MANILA, Philippines?A notebook made of recycled material or a hair spray marked as CFC (chlorofluorocarbon)-free may not be as ?green? as its manufacturers claim, according to the Philippine Center for Environmental Protection and Sustainable Development Inc. (PCEPSD).
?Most of the environmental claims in the market are euphemistic statements or misleading, if not real at all,? said June Alvarez, the center?s executive director. said.
?Some would claim their product is phosphate-free when in fact it doesn?t really use phosphate or that it is 100-percent recycled, when it is only the notebook?s cover that is made of recycled materials,? Alvarez said during a seminar with local businessmen in Santa Rosa City in Laguna.
The PCEPSD and its local counterpart, Gentwofifteen Development Foundation Inc., have partnered with the city government in promoting ?green business? in celebration of Earth Week last month.
As a third-party monitoring body, the center has been raising the standards of being truly ecofriendly through environmental labeling or ecolabeling since 2003. Ecolabeling is an international system of identifying products or services that reduce environmental impact.
The Department of Trade and Industry and the Department of Environment and Natural Resources created the Green Choice Philippines (GCP) seal to authenticate products deemed to be environment-friendly.
A product applying for the GCP seal goes through stringent criteria before the seal is given, Alvarez said.
?We follow the life cycle consideration or the cradle to grave [criteria]. Meaning from the extraction of the raw materials, to transportation of the products, up to the disposal [the products should be] not hazardous to humans and the environment,? he said.
He cited Mariwasa, a ceramic tile brand, that was awarded the seal after it cut its carbon emission by 20 percent and used alternative fuel consisting of rice hull and biomass in its production.
Another is Plantex Green, a brand of home and personal care products that uses phytochemicals from banana. ?Their all-purpose cleaner is so safe you can actually drink it,? he said.
The PCEPSD has also awarded the GCP seal to a brand of car engine oil that has extended its oil drain to 10,000 to 20,000 kilometers from the usual 5,000-km ceiling.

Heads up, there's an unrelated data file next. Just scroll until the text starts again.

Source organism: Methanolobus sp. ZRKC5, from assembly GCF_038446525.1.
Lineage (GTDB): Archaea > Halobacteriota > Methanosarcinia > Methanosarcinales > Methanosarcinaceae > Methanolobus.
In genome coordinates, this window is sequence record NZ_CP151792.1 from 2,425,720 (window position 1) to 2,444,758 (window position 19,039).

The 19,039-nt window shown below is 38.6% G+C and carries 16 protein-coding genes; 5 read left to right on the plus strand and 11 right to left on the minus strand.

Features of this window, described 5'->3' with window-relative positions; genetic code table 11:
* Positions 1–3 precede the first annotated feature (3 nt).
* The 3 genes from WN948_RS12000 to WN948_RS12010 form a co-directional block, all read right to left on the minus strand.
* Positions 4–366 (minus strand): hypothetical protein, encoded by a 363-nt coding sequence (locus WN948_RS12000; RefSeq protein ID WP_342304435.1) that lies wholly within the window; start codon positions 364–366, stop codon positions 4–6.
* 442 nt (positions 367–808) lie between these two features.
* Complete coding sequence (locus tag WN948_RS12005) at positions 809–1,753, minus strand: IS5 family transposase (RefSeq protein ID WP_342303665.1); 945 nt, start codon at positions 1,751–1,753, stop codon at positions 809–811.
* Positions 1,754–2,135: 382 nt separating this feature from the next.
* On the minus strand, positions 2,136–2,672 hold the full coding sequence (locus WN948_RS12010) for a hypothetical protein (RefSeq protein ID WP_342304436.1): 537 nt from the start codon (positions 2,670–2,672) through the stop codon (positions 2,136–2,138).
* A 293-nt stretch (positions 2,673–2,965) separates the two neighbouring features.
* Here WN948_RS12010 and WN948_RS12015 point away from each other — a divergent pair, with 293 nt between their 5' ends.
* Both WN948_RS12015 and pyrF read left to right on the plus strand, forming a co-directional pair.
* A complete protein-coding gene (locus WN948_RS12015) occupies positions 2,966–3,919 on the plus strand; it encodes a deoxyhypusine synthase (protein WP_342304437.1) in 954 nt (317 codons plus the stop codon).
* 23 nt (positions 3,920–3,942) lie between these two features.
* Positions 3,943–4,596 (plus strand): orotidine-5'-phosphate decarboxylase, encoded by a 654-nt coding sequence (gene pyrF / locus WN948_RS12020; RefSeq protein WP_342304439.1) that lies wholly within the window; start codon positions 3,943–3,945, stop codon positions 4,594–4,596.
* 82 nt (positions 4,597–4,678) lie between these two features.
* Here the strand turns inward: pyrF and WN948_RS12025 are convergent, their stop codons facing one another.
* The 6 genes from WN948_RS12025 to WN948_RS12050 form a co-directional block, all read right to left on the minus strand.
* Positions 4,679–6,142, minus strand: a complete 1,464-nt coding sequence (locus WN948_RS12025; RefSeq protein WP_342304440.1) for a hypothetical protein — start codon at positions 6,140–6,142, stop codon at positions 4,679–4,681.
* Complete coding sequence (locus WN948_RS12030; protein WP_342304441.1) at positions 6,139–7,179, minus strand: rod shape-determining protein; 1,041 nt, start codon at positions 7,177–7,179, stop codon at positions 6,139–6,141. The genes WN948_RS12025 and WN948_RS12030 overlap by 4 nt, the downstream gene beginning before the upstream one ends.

The Philippines consumes 200 million liters of oil in a year and only two million liters are recycled, it said. ?The rest is dumped elsewhere. Based on our studies, a drop of oil can already contaminate 30 liters of water,? Alvarez said.
To date, 15 brand products in the market carry the GCP seal.
?When we started ecolabeling, nobody listened. [Industries] always asked if there was a demand [to be ecofriendly]. The same is true for the consumers asking, ?What?s in it for us?? So it is not a linear thing. We promote ecoliving to the producers and to the market or the consumers too,? Alvarez said.
A survey conducted in 2000 showed that 79 percent of Filipino consumers described environmental problems as very serious, 46 percent occasionally participated in environmental campaigns and 55 percent were willing to buy ?green? products even if they cost more.
Alvarez believes that environmental advocacy worldwide has advanced to market base over the years that ?if businesses do not shift into [being] environmental, they?ll be left behind.?
He said the consumers? awareness and patronage for ecofriendly products even heightened after Typhoons ?Ondoy? and ?Pepeng? in 2009.
In November 2009, the PCEPSD launched a Green Purchasing Alliance Movement that campaigns for patronage for ?green? products among consumers. At the same time, it has asked manufacturers to include environmental concerns in their marketing.
Alvarez said the center would next set guidelines in identifying fast food chains and restaurants which are environment-friendly and construction companies and materials that are not hazardous to the environment.